I'm also trying to learn how to use layer options better and understanding what different layer properties do. Is this useful for digital painting in making highlights, shadows, etc?

Thanks for reading if you've made it this far.

"I sent an e-mail asking why wood elves get +2 Str when other dwarves did not. My response from customer service consisted of five words: 'Wood elves are really strong.' "
mechaThor on

Posts

  • MustangMustang Registered User regular
    edited February 2013
    Welcome dude,

    What is working for you right now is drawing from a reference. What is not working for you right now is drawing without a reference. There are huge gaps in quality of your work between the two which means, always draw using a reference. Even if you want to do something fantastical, make sure you have something you can refer back to.

    Try doing some study work of individual parts, fill a page with hands, a page with eyes, a page with noses etc. I found breaking down the face into it's individual parts made it easier to understand than the daunting task of trying to piece them all together in one hit. It's like eating a snack, rather than a full course meal. You find you wont burn out as quick if your taking it a little bit at a time, rather than trying to learn the whole body in one hit. The body is complicated as fuck, so you know, don't be too hard on yourself.
    I'm also trying to learn how to use layer options better and understanding what different layer properties do. Is this useful for digital painting in making highlights, shadows, etc?

    I wouldn't worry so much about this now, your best bet is to use two layers only, one for foreground elements and one for background elements. You may want to add a third for highlight towards the end, but try not to complicate things too much at the moment.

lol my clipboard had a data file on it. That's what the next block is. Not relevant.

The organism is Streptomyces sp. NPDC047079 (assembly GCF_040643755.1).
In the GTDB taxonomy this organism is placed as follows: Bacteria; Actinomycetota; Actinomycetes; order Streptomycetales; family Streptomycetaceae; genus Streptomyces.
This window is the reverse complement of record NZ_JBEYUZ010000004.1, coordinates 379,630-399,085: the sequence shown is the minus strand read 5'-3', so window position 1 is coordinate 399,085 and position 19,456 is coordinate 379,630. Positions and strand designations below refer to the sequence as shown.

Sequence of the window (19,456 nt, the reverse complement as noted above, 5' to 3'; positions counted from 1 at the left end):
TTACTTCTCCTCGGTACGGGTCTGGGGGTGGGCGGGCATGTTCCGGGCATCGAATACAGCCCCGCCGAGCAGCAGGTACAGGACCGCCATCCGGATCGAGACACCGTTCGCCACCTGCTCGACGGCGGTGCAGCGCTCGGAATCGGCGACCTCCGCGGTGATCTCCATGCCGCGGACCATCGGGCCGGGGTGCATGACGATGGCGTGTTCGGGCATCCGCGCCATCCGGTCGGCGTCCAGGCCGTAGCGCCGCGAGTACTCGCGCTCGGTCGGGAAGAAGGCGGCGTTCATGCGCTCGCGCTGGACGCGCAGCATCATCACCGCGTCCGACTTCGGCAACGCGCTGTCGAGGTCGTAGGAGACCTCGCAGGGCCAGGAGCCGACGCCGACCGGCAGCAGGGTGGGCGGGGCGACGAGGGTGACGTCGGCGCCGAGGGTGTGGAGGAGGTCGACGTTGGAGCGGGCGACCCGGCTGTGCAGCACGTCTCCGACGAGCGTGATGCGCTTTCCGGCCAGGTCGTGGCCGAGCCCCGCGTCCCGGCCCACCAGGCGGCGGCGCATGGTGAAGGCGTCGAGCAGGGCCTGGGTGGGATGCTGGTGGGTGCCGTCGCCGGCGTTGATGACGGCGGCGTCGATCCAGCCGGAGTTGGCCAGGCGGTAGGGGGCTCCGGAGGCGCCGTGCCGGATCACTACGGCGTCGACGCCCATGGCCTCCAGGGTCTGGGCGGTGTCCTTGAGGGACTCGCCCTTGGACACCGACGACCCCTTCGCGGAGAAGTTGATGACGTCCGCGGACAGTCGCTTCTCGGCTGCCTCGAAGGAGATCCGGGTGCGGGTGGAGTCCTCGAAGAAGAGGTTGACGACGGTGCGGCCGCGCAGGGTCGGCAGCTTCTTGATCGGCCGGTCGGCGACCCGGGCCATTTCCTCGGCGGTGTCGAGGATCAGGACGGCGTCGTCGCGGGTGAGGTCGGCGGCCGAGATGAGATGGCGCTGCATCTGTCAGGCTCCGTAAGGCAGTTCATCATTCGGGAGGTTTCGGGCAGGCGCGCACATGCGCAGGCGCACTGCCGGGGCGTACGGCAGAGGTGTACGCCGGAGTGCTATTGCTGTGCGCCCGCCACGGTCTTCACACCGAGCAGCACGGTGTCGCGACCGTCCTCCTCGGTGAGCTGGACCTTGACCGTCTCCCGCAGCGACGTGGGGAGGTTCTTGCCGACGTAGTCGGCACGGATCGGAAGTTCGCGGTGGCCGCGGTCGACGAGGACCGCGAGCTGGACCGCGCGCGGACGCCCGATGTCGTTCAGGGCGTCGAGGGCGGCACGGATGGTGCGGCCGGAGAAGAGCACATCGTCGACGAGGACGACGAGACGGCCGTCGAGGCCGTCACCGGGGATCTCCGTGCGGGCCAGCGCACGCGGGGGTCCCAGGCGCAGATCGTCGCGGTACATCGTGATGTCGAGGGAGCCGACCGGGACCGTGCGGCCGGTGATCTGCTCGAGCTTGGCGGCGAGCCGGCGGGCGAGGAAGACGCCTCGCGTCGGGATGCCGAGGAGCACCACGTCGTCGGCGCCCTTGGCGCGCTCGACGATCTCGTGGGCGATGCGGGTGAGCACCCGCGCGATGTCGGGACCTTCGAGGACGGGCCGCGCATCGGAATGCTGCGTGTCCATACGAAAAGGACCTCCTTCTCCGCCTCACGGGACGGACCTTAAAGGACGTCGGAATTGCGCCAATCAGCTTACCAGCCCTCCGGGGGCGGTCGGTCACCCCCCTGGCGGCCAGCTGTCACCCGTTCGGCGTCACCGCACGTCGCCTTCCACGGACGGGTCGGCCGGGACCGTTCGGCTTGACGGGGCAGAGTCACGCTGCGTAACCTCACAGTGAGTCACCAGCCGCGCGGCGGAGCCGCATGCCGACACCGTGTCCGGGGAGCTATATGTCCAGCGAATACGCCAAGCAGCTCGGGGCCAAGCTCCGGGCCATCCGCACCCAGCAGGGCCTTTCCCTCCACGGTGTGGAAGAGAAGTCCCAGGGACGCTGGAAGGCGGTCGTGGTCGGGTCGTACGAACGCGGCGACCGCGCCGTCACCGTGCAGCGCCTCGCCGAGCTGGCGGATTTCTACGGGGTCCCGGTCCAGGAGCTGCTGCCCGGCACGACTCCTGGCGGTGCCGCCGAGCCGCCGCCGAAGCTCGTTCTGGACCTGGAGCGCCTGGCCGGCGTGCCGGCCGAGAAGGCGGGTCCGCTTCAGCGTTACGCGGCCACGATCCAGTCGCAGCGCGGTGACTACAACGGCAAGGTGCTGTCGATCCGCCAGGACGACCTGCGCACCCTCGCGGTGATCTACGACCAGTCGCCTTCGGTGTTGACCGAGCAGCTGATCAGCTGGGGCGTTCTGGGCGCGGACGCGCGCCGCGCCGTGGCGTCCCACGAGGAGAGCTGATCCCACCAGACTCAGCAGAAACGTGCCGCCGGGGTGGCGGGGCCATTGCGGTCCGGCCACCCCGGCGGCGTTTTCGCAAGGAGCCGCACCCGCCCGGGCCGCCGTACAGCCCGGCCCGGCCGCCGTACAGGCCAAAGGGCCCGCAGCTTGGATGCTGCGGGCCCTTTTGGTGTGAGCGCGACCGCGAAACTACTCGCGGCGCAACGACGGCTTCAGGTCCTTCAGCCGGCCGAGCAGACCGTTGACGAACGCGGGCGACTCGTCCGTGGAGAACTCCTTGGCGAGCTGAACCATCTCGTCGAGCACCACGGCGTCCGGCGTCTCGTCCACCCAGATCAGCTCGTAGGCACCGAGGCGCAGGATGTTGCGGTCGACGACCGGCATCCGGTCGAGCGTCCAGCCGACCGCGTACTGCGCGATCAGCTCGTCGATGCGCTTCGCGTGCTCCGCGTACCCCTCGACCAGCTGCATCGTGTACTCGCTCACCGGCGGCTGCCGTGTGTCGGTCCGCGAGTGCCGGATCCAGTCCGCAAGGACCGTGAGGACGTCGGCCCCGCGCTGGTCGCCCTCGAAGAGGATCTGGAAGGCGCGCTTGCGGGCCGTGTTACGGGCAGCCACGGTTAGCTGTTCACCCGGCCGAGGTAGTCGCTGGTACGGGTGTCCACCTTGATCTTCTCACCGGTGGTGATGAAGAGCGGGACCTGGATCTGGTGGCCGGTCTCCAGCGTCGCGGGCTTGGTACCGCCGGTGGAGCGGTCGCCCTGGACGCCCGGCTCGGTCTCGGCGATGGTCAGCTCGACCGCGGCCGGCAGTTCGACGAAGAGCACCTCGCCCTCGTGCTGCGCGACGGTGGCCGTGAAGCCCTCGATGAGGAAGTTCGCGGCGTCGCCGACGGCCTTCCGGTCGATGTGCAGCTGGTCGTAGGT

Layers are really just problem solving tools. As in "How can I add this, without affecting that?" There are no firm rules as to how ou should go about it. In fact I often start out with one layer to challenge myself to get something on a page with as little digital options as possible. Sometimes the options to go back and fix something digitally can make your process a little sloppy, so don't fix later what you can fix now, or you can draw/paint yourself into a corner.

    Mustang on
  • mechaThormechaThor Registered User regular
    Thanks Mustang.

    I agree with you re: using a reference. Up until a few months ago I had never used a reference, so I'm still getting into the habit of appreciating their use.

    I have Anatomy for the Artist and just got Dynamic Figure Drawing today, so I'll dive into practicing what is in there, as well as drawing other objects from reference photos.

    The critique is appreciated. I hope to have more up soon after the weekend.

    "I sent an e-mail asking why wood elves get +2 Str when other dwarves did not. My response from customer service consisted of five words: 'Wood elves are really strong.' "